This review contains spoilers.
3.21 The Fox And The Wolf
It’s odd to see Teen Wolf tackling a topic like the Japanese internment camps of World War II, if only because Teen Wolf doesn’t seem like a particularly topical or historically-oriented show. There’s an emphasis on mythology to be sure, but it’s not like werewolves are a real thing (as far as I know) and it’s not like people really suffer from the effects of lycanthropy like actual Japanese-Americans suffered during internment. However, this week’s Teen Wolf spent more time at the internment camp than it has at the high school, and it’s kind of beneficial to the show.
The show opens in 1943, with soldiers dumping bodies into a pit. However from the pit rises the illustrious nogitsune, and he’s not too happy about being dumped and left for dead. He kills one of the soldiers, using the man’s own gun against him after absorbing a couple of bullets, and then he has a riddle for the other soldier: what’s got a neck, but no head? Spoiler alert: it’s that soldier, after the nogitsune rips his head off in an impressively-shot, graphic-but-not-too-graphic beheading sequence.
As it turns out, the 1943 stuff turns out to be really important, because it’s all part of the origin story of the nogitsune. How would a Japanese fox demon end up in Beacon Hills? As it turns out, it’s all because of Noshiko Yukimura, the mother of one Kira, who just happens to be 900 years old (and it has to be said she looks great for her age). She, along with the rest of her community, was rounded up and forced into the Oak Hills internment camp, where she both manages to find love and uncover corruption in the US Army. She also provokes a riot when she’s not busy stealing supplies to take care of her interned friends.
There’s a lot going on in this episode, and it puts a great deal on the shoulders of Arden Cho. Not only does she play Kira as normal, she also takes on the role of her own mother in the flashback sequences. That makes it essentially an all Arden Cho episode, as she’s both the centerpiece of the present-day sequences and the main agent in the historical setting. To her credit, she’s able to pull off the double role without much sweat. Kira remains a pretty fun teenage girl, while younger Noshiko is much more serious, albeit with a bit of a playful gleam in her eye. Noshiko has a lot of responsibility, and a lot of power, and she uses it poorly; this is really communicated well by Tamlyn Tomita in the current scenes and by Cho herself in the flashbacks.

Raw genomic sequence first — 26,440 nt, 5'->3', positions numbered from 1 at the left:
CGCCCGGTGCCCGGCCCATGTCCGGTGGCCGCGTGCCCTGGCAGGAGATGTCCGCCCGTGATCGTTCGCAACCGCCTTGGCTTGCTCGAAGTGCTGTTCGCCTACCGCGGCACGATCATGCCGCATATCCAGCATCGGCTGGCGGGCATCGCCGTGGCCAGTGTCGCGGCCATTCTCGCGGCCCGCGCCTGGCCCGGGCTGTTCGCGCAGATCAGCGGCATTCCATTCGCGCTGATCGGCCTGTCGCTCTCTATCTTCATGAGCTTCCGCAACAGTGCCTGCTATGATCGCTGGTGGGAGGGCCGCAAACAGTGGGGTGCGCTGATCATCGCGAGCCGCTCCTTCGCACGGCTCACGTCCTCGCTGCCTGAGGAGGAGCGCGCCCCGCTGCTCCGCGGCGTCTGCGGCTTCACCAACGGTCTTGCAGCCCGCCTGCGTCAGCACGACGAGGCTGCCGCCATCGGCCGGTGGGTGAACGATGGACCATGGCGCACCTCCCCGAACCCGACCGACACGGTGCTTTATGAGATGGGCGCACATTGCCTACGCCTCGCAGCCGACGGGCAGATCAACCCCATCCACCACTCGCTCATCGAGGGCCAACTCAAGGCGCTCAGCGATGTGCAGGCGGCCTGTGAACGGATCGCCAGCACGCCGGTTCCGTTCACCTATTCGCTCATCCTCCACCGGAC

One of the things I liked most about the episode was the way Tim Andrew handled the cold opening. The nogitsune works great as a kind of Jason-style unstoppable bandaged killing machine, and Aaron Hendry, the man behind the burn mask, is really good at being physically menacing. It’s one of the less-flashy episodes of the show, aside from the big riot, and most of it is presented pretty straightforward, aside from a few shifty film angles and some clever use of light. The CGI burning scene is a bit dodgy, but I get that Teen Wolf doesn’t want to hire a stuntman willing to do a man-on-fire scene, and it’s something that can be ignored for the sale of good television.
I do like that it was a werewolf who hurled the murderous Molotov, which would explain why Noshiko isn’t a big fan of werewolves (she can join the club started by Chris Argent). On the whole, the script from Ian Stokes is pretty sharp, and the present-day stuff is a lot more interesting, to me, than the past. I enjoy the novelty of the setting, but it felt like it was kind of padding—in a sense—to talk more about the nogitsune, reveal its back story, tell why it has a particular hate-on for Beacon Hills, and all that. It’s all needed information, but to fill the bulk of an episode with it and deprive us of Evil Stiles (aside from two really creepy appearances) this late in the season is kind of a tough sell.
Of course, I would prefer explanation over mystery, and it seemed to tie in really well with the show’s established mythology in the process, so I can’t complain too much. I’d just rather have more time with Sheriff Stilinski and Allison, or Derek and Chris Argent’s budding bromance, than World War II-era racism and military corruption. It seems like a random digression from the main plot at this stage in the game, but like the chess board in Stiles’ room, I know that it’s pieces being moved into place and that most of the information we learned tonight will be important for the future. I just have to give Jeff Davis time enough to make it all happen.
Read Ron’s review of the previous episode, Echo House, here.
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